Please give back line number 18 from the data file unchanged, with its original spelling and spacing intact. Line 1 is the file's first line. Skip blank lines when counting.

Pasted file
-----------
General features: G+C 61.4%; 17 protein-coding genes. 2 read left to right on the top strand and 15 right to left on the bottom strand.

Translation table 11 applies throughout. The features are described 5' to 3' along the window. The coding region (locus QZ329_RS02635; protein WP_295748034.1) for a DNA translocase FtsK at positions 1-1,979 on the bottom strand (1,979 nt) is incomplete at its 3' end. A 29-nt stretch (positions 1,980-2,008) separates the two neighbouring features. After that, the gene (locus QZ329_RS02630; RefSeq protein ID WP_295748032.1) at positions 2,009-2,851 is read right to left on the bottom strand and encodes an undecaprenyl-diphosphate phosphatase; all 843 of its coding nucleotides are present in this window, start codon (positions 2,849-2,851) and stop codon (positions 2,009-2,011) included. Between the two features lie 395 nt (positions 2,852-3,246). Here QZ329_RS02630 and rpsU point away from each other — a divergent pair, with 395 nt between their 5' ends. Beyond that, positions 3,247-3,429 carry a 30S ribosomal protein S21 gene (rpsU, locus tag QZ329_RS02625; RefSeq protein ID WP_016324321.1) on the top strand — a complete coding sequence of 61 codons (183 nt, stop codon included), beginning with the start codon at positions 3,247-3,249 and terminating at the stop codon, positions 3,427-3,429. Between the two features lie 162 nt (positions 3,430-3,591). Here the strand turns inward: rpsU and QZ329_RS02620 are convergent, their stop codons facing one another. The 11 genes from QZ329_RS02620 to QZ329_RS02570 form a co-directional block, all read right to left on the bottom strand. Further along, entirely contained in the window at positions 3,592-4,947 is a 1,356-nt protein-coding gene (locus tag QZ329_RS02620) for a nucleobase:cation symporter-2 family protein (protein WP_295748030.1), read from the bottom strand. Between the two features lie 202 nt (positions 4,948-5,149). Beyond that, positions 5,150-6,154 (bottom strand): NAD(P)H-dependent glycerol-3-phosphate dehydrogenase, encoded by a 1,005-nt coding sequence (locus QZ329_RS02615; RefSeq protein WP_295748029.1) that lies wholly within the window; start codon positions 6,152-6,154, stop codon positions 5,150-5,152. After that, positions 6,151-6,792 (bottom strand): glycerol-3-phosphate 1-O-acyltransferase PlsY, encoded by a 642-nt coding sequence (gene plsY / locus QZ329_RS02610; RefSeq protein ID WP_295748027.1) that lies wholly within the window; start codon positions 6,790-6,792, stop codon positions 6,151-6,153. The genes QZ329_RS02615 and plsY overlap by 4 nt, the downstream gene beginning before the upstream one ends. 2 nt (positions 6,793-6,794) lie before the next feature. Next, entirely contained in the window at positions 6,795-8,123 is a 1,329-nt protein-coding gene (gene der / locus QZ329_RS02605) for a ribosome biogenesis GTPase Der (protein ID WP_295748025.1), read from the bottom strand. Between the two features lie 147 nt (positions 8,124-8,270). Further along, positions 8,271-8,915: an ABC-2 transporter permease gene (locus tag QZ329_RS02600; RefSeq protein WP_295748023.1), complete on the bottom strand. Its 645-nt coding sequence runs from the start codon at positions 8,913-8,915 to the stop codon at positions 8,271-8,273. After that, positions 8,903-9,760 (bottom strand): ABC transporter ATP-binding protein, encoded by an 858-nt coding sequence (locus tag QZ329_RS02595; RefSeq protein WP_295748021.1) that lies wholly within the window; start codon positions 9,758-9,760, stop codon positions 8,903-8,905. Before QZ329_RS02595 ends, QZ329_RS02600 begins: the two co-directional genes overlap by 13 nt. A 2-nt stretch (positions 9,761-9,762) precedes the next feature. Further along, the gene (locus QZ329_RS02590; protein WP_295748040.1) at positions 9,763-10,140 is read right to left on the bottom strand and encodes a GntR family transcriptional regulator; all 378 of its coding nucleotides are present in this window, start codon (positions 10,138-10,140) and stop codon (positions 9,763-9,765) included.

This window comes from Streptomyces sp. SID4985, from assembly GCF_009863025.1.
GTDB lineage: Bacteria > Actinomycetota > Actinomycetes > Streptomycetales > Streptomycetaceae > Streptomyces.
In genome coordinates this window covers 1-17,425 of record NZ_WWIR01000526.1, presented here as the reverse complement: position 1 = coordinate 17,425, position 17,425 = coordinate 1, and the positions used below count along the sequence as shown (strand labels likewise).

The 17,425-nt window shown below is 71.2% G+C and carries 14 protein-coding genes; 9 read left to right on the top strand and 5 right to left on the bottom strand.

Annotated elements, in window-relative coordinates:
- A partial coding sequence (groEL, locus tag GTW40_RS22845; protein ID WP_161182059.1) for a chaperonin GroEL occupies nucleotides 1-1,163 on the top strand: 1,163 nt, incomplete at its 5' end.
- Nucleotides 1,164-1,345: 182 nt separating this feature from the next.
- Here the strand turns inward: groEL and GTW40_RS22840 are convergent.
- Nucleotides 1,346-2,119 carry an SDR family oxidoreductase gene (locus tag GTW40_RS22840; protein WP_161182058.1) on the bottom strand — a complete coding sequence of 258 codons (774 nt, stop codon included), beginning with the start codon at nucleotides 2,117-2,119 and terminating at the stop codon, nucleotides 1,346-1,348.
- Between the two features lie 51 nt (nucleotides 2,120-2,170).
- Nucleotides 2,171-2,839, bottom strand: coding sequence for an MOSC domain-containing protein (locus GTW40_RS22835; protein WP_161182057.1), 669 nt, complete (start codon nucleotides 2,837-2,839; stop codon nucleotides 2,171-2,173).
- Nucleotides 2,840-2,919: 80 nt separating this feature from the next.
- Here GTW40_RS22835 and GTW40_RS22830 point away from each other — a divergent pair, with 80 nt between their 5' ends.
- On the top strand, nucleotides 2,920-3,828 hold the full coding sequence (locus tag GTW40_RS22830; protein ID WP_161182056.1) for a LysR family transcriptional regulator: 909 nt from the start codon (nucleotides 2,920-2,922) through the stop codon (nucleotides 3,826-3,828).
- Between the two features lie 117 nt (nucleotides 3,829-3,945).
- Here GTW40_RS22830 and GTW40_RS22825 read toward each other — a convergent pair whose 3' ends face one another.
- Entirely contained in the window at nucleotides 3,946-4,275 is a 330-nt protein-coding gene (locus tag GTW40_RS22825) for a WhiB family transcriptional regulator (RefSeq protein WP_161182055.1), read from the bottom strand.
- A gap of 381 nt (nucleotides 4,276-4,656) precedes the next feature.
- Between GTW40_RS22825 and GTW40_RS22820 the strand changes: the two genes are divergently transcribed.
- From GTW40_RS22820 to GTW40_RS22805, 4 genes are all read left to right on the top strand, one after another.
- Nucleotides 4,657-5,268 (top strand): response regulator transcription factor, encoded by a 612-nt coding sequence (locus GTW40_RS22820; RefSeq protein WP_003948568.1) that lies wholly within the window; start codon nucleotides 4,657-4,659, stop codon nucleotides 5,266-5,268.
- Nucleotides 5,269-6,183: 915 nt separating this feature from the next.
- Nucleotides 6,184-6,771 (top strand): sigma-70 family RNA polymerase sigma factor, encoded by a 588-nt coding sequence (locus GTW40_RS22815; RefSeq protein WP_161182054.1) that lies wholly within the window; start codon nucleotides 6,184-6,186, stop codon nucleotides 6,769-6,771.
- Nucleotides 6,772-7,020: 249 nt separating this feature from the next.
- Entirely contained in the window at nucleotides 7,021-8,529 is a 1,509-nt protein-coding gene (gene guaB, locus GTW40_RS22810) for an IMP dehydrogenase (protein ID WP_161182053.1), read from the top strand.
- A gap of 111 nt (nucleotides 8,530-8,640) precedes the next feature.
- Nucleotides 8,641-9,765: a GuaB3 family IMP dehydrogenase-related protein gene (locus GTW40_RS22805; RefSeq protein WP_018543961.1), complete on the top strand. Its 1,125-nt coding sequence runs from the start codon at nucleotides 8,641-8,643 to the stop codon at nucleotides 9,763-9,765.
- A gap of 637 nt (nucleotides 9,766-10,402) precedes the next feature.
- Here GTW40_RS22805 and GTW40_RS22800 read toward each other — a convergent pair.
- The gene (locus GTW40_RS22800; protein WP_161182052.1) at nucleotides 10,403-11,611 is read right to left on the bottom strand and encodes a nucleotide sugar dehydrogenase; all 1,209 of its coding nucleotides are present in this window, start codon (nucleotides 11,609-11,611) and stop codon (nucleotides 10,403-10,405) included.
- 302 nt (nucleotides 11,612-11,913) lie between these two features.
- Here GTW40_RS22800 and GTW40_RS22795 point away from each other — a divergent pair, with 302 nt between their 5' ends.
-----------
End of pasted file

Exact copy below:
- Here GTW40_RS22830 and GTW40_RS22825 read toward each other — a convergent pair whose 3' ends face one another.